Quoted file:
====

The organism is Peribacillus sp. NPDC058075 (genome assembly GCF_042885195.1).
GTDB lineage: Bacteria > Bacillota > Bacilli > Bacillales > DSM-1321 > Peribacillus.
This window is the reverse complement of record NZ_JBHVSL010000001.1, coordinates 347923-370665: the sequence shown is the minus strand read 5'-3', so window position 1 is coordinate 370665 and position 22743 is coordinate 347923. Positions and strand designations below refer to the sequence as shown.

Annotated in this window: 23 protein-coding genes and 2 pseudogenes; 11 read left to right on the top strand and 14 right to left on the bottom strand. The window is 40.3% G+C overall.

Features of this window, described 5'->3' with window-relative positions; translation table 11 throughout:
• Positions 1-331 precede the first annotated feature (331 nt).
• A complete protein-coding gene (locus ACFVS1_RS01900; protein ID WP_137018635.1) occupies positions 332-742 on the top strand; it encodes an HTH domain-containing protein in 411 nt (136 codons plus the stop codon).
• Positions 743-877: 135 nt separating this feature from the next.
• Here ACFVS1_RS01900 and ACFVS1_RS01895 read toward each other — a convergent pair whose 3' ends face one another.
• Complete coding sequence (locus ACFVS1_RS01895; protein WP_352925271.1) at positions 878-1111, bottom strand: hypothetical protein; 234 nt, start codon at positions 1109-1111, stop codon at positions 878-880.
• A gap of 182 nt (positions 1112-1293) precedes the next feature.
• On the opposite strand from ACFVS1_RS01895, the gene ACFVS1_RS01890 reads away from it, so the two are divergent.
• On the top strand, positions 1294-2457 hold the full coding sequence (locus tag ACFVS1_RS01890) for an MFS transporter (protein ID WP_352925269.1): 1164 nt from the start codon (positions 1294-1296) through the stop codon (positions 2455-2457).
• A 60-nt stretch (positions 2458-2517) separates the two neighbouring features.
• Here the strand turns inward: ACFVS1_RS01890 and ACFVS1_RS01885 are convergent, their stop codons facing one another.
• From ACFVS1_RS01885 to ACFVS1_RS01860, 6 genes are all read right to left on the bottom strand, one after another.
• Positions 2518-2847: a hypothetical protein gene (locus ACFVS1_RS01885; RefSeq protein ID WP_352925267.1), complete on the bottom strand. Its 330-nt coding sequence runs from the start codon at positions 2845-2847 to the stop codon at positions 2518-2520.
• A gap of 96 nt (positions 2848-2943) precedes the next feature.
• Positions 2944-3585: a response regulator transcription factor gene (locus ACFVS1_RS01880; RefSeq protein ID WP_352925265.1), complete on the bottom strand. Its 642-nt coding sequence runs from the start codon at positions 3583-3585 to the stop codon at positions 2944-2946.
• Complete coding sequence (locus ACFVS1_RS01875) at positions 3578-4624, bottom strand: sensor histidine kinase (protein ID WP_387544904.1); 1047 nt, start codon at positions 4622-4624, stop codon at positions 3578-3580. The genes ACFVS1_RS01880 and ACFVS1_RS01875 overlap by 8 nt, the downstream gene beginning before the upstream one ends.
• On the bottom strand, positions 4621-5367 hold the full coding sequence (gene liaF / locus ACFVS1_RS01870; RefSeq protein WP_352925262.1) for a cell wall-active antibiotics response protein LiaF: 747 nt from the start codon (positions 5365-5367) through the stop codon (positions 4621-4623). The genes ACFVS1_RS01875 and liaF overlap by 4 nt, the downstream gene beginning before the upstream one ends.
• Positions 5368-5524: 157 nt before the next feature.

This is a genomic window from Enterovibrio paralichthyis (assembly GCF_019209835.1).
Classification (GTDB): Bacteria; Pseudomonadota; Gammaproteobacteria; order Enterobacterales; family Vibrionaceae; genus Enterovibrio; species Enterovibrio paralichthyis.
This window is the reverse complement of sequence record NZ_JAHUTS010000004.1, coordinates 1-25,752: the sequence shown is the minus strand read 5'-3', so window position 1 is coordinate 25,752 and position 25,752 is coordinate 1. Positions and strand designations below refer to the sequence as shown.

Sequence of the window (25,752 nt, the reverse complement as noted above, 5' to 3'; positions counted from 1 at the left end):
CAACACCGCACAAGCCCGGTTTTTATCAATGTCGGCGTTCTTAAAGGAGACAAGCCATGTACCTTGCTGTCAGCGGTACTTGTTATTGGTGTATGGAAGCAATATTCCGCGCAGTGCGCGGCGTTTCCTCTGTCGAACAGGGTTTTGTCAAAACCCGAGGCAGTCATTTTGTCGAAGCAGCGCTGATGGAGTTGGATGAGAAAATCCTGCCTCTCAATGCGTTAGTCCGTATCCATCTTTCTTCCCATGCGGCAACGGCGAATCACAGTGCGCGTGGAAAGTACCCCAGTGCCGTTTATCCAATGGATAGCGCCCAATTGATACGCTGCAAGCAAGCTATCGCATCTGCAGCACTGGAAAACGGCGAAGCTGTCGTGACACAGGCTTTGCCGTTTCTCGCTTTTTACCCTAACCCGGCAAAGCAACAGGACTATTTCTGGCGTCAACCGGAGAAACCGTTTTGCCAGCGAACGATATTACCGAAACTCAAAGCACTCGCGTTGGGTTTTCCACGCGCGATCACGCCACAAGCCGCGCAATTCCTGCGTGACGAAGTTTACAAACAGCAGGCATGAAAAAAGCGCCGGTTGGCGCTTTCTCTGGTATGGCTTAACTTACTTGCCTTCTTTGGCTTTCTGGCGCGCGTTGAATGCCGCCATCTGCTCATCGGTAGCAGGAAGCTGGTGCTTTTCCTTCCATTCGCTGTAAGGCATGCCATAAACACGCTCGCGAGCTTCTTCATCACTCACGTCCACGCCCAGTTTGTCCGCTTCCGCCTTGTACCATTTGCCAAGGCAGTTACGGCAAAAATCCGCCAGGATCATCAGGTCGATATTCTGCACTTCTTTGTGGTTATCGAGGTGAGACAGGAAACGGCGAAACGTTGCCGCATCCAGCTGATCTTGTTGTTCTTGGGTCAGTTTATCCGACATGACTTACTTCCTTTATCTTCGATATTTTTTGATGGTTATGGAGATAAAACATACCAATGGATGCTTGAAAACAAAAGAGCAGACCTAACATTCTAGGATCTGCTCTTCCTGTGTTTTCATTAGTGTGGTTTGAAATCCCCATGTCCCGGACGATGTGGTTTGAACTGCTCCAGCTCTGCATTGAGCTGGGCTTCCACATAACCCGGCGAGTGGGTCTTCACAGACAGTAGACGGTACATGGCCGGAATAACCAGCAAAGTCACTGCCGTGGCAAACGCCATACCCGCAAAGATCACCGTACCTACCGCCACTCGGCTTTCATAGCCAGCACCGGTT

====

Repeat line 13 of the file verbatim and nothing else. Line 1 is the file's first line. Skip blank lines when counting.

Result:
• On the top strand, positions 1294-2457 hold the full coding sequence (locus tag ACFVS1_RS01890) for an MFS transporter (protein ID WP_352925269.1): 1164 nt from the start codon (positions 1294-1296) through the stop codon (positions 2455-2457).